When dealing with the availability of RAM (which is the acronym for Random Access Memory and is a form of computer data storage) it should be noted that only 32 kilobytes to 64 kilobytes (1 kilobyte = 10241 bytes) was available in popular machines of the 1980’s, such as the Sinclair Spectrum and BBC Micro, while modern video game machines such as the Play Station 2 and Xbox have 64 megabytes (1 megabyte = 10242 bytes) of RAM as standard (Rutter & Bryce, 2006:25).

Because of a greater availability of RAM and Hard drive space, as well as increased processing speed, modern video game machines and computers are capable of dealing with a far larger amount of information, as well as being able to process this information at a far greater speed. Thus, resulting in the fact that modern video games are able to operate at a greater pace and have advantages over older games such as complex camera angles, a larger amount of characters, the addition of video footage, better animation, more realistic and detailed graphics, better sound effects, and increased game length.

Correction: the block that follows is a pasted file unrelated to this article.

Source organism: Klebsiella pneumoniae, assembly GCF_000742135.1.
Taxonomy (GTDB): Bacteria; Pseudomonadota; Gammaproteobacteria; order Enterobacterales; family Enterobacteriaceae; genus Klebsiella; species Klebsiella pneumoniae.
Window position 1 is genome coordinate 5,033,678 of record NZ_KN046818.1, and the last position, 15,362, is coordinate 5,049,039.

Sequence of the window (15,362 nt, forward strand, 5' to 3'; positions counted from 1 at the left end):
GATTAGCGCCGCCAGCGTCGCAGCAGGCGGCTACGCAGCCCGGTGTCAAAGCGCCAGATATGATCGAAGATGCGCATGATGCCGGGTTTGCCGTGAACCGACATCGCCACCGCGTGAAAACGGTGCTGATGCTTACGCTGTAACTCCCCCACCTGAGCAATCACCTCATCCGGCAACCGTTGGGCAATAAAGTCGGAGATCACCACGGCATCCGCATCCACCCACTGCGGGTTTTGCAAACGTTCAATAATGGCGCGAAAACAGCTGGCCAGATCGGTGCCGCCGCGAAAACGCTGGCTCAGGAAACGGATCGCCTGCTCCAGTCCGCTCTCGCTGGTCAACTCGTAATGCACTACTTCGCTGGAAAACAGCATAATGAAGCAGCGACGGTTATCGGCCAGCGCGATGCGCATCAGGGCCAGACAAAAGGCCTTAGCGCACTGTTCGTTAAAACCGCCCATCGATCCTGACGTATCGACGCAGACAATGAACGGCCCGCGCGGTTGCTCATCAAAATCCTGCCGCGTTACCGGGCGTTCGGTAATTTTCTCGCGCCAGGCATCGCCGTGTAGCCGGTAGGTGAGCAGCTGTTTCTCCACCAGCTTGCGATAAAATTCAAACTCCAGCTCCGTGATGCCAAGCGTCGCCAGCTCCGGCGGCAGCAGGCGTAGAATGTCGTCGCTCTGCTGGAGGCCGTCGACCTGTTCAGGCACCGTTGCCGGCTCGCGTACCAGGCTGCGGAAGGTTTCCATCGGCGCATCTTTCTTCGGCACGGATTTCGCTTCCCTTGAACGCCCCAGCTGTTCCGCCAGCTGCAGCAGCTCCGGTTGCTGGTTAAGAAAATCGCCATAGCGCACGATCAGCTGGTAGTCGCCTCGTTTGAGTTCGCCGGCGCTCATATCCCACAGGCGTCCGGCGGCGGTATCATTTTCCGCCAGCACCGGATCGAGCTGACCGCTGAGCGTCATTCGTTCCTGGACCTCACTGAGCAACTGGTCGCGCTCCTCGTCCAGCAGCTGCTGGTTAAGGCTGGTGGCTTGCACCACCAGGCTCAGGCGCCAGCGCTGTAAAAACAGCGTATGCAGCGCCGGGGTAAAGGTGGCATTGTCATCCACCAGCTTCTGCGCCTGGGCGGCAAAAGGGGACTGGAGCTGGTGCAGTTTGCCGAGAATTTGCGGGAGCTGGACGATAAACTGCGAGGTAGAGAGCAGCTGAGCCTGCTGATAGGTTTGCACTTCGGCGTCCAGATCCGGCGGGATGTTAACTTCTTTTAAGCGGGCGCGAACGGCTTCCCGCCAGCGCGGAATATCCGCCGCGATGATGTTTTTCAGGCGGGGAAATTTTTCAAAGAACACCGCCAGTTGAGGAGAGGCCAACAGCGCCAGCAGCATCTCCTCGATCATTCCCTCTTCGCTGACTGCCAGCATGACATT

When dealing with the pace of video games, according to Kine (2003:143) the constant development of new computer processors, give home computers constantly improving performance levels that rival the ability of previous versions to handle fast-paced action. As seen in table 1, the required processing speed for Resident Evil is far greater than Alone in the Dark, thus Resident Evil is able to have a far faster pace as compared to Alone in the Dark. This fast pace is necessary for third person shooters in that it adds to the adrenaline rush of the player.